Tessa and her troop crafted family trees from real tree limbs for part of their My Family Story badges.
Tessa and her troop crafted family trees from real tree limbs for part of their My Family Story badges.

Tessa's completed My Family Story tree.
Tessa's completed My Family Story tree.

A couple of other family trees created by girls in Tessa's troop.
A couple of other family trees created by girls in Tessa's troop.

4. Find an object that means something to your family. Objects like photos, jewelry, and books can mean a lot. They can be favorite things from old times, or things that make people feel special. This means that objects can have their own stories.
  • Troop completed choice #1 - Ask about an old photo, or #2 - Talk about an object that has been handed down. (Each girl chose which of the two to bring to share in show and tell fashion.)

5. Share your family story. You've heard so many amazing family stories. Now it's time to share them with others! Pick one of these activities to help you tell your story.
  • Troop completed choice #2 - Make a family crest.
  • The girls completed contemporary "family crests" for the covers of their troop family recipe books. (This project ties in with Step 2.)

Tessa's troop created contemporary family crests for the covers of their family recipe books from patterned and plain cardstock, paper flowers, jeweled brads, shaped brads and pipe cleaners. Each girl chose from an assortment of papers, colors, shapes and brads to symbolize various aspects of their family.
Tessa's troop created contemporary family crests for the covers of their family recipe books from patterned and plain cardstock, paper flowers, jeweled brads, shaped brads and pipe cleaners. Each girl chose from an assortment of papers, colors, shapes and brads to symbolize various aspects of their family.

Purpose

When I've earned his badge, I'll know how to tell my family story.

Tuesday, October 07, 2014

Computer Expert Badge

Brownie Computer Expert is one of those Girl Scout badges that I am both thankful for and rue just a bit. I will admit that I had been a little neglectful in developing Tessa's computer skills. It was always one of those we-will-get-to-it-one-day kind of things. I also wasn't keen on her using our laptop. And until recently, we were on a limited mobile broadband connection. After I lucked out in snagging a $59 Chromebook from Amazon and our neighbors installed an internet tower on their property, I really didn't have anymore excuses.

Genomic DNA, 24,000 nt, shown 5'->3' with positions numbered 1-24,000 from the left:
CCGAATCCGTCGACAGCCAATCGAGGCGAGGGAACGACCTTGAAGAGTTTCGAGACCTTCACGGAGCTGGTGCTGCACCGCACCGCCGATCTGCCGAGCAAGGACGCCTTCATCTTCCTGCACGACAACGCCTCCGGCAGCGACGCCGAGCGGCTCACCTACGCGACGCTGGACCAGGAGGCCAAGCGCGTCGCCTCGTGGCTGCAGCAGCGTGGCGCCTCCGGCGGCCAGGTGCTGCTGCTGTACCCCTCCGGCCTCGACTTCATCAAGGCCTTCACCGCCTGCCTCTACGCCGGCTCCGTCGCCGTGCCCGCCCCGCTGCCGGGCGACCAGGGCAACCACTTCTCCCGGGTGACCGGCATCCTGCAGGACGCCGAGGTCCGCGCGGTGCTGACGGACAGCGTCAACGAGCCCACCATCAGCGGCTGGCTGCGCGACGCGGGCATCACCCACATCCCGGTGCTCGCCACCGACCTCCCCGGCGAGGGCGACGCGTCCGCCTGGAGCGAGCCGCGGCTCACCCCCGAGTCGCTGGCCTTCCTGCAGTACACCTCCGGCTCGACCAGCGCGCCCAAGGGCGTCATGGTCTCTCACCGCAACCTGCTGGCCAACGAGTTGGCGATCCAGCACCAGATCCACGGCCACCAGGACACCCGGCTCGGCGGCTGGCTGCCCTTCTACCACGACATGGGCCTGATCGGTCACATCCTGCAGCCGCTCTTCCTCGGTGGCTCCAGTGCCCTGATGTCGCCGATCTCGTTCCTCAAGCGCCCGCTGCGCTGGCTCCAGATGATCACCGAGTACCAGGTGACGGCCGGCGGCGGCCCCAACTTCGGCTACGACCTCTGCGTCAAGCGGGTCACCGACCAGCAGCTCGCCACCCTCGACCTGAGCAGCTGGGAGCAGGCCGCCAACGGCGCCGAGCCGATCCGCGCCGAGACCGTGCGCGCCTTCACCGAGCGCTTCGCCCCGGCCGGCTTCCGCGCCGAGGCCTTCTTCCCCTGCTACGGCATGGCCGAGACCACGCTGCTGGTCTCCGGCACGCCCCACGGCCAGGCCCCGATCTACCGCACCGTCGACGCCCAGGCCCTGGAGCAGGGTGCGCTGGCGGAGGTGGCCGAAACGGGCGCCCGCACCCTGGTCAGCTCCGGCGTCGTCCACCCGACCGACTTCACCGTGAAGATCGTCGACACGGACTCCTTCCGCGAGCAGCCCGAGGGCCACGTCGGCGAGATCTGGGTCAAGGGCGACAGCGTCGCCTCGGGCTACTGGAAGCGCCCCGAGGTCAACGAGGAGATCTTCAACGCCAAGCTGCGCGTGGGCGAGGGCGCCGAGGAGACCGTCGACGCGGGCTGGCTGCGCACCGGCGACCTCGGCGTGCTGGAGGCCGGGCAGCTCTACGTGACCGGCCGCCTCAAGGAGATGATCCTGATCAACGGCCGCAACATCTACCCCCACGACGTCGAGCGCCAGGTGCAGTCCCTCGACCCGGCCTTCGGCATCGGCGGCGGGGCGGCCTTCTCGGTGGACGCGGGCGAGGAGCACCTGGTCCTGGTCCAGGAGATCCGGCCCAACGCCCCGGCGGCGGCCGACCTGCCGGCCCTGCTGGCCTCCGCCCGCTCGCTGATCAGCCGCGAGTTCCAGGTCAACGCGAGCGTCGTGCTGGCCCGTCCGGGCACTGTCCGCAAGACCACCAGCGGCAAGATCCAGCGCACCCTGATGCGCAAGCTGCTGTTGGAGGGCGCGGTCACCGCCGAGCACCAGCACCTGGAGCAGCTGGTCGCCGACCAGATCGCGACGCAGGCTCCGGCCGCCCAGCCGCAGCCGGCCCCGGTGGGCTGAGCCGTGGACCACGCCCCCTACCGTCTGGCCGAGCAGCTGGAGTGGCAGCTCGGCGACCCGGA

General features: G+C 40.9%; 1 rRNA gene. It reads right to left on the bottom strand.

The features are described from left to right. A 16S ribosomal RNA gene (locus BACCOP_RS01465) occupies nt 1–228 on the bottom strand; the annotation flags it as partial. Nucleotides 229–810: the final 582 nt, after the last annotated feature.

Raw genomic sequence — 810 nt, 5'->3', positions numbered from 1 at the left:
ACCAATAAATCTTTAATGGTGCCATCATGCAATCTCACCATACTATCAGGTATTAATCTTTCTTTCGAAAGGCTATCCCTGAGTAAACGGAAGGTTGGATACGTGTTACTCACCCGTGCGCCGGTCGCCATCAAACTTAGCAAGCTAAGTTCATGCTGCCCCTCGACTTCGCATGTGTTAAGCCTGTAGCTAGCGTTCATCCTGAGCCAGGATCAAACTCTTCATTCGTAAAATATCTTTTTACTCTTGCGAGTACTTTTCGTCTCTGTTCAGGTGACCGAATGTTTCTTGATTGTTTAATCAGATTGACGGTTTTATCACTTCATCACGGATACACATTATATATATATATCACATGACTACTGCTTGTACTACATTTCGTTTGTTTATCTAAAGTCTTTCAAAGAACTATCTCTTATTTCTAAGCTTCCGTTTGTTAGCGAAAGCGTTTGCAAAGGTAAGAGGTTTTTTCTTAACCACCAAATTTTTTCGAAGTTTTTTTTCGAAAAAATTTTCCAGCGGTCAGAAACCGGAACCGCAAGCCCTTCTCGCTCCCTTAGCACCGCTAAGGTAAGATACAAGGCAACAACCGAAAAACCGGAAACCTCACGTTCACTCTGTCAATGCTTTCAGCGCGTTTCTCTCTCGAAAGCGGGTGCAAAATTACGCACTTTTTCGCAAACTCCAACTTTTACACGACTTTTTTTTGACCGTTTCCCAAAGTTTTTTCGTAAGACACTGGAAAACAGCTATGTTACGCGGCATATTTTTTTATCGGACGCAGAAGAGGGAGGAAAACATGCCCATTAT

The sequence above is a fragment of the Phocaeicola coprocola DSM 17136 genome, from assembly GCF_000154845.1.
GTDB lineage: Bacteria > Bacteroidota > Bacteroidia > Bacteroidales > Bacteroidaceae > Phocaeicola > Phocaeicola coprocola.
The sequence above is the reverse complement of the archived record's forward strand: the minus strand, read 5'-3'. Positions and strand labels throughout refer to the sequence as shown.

As I feared, though, Tessa asks to use the computer nearly every day now. Plus, there's recently been a rash of stuffed pet adoptions in our house. Ugh.

The full requirements for earning the Computer Expert Skill-Building Badge can be found in the Brownie It’s Your World - Change It, Skill Building Badge Activity Set. The resources listed below are the ones we used to fulfill these requirements.

Note: Even though Computer Expert is an associated badge for the Brownie Quest Journey our troop is completing, it's not one I currently have scheduled to complete as a troop. Logistically speaking, it's a little more complex than some of the other badges. I may end up sending it home with the girls who want to earn it on their own.



Computer Expert

Computers help you do so much. You can make amazing art, find incredible facts on the Internet, and send fun cards to friends and family. Earn this badge and you'll be a safe, secure computer expert!

Thanks to Girl Scouts, Tessa is a "computer expert" now!
Thanks to Girl Scouts, Tessa is a "computer expert" now!

1. Paint or draw with an art program. Just like a paintbrush, a computer can be a tool to make art. Movie animators, game makers, and people who design ads and take professional photos all use programs to make their art even better. Now it's your turn!